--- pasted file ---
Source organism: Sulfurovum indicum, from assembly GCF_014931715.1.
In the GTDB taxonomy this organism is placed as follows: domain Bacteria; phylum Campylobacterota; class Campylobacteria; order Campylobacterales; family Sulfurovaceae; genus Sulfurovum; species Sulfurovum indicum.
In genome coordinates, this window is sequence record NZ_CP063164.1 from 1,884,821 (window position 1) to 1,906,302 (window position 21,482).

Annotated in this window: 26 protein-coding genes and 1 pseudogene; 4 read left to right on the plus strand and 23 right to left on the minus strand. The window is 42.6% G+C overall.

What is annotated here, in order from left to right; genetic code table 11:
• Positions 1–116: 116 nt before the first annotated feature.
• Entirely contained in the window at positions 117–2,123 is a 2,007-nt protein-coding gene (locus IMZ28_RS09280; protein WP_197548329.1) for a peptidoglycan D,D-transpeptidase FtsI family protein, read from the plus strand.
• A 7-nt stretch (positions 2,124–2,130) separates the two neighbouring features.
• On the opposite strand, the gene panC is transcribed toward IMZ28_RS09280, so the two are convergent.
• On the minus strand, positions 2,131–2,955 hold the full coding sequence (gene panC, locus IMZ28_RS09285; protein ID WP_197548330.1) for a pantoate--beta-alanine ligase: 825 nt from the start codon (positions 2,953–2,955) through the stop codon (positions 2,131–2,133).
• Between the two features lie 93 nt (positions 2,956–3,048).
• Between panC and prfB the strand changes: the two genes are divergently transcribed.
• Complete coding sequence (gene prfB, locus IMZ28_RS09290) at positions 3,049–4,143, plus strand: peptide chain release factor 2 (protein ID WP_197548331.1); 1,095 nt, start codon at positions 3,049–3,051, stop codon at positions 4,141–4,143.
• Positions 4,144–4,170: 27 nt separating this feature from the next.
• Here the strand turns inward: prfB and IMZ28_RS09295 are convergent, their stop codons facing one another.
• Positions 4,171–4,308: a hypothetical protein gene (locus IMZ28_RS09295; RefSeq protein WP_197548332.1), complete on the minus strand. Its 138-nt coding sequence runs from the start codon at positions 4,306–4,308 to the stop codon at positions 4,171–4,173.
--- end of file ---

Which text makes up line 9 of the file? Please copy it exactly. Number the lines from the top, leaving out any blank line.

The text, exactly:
• On the opposite strand, the gene panC is transcribed toward IMZ28_RS09280, so the two are convergent.